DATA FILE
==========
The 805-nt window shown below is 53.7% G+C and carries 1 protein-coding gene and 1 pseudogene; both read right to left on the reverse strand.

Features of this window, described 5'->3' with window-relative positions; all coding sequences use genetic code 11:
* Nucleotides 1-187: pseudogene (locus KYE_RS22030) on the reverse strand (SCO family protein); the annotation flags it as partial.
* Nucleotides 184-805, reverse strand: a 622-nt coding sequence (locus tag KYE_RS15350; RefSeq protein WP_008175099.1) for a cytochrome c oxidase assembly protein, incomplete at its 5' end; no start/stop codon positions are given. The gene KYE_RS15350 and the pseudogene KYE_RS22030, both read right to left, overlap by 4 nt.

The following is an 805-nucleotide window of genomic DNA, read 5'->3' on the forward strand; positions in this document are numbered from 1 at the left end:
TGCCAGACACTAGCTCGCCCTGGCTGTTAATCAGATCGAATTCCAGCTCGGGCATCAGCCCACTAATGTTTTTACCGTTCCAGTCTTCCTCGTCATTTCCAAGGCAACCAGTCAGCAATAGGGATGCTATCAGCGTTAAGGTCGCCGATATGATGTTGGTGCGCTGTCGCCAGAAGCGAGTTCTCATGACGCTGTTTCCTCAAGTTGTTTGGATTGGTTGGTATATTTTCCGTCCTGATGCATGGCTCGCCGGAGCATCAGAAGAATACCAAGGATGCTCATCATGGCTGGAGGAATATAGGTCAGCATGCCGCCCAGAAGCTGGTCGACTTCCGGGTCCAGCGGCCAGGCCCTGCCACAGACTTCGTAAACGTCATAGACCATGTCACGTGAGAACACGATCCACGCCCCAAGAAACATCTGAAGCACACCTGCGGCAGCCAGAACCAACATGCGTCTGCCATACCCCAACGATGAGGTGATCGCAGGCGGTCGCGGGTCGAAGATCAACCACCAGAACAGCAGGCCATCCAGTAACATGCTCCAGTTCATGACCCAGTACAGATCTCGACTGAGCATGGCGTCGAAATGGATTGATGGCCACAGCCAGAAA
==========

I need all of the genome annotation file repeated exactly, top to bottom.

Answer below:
The 805-nt window shown below is 53.7% G+C and carries 1 protein-coding gene and 1 pseudogene; both read right to left on the reverse strand.

Features of this window, described 5'->3' with window-relative positions; all coding sequences use genetic code 11:
* Nucleotides 1-187: pseudogene (locus KYE_RS22030) on the reverse strand (SCO family protein); the annotation flags it as partial.
* Nucleotides 184-805, reverse strand: a 622-nt coding sequence (locus tag KYE_RS15350; RefSeq protein WP_008175099.1) for a cytochrome c oxidase assembly protein, incomplete at its 5' end; no start/stop codon positions are given. The gene KYE_RS15350 and the pseudogene KYE_RS22030, both read right to left, overlap by 4 nt.

The following is an 805-nucleotide window of genomic DNA, read 5'->3' on the forward strand; positions in this document are numbered from 1 at the left end:
TGCCAGACACTAGCTCGCCCTGGCTGTTAATCAGATCGAATTCCAGCTCGGGCATCAGCCCACTAATGTTTTTACCGTTCCAGTCTTCCTCGTCATTTCCAAGGCAACCAGTCAGCAATAGGGATGCTATCAGCGTTAAGGTCGCCGATATGATGTTGGTGCGCTGTCGCCAGAAGCGAGTTCTCATGACGCTGTTTCCTCAAGTTGTTTGGATTGGTTGGTATATTTTCCGTCCTGATGCATGGCTCGCCGGAGCATCAGAAGAATACCAAGGATGCTCATCATGGCTGGAGGAATATAGGTCAGCATGCCGCCCAGAAGCTGGTCGACTTCCGGGTCCAGCGGCCAGGCCCTGCCACAGACTTCGTAAACGTCATAGACCATGTCACGTGAGAACACGATCCACGCCCCAAGAAACATCTGAAGCACACCTGCGGCAGCCAGAACCAACATGCGTCTGCCATACCCCAACGATGAGGTGATCGCAGGCGGTCGCGGGTCGAAGATCAACCACCAGAACAGCAGGCCATCCAGTAACATGCTCCAGTTCATGACCCAGTACAGATCTCGACTGAGCATGGCGTCGAAATGGATTGATGGCCACAGCCAGAAA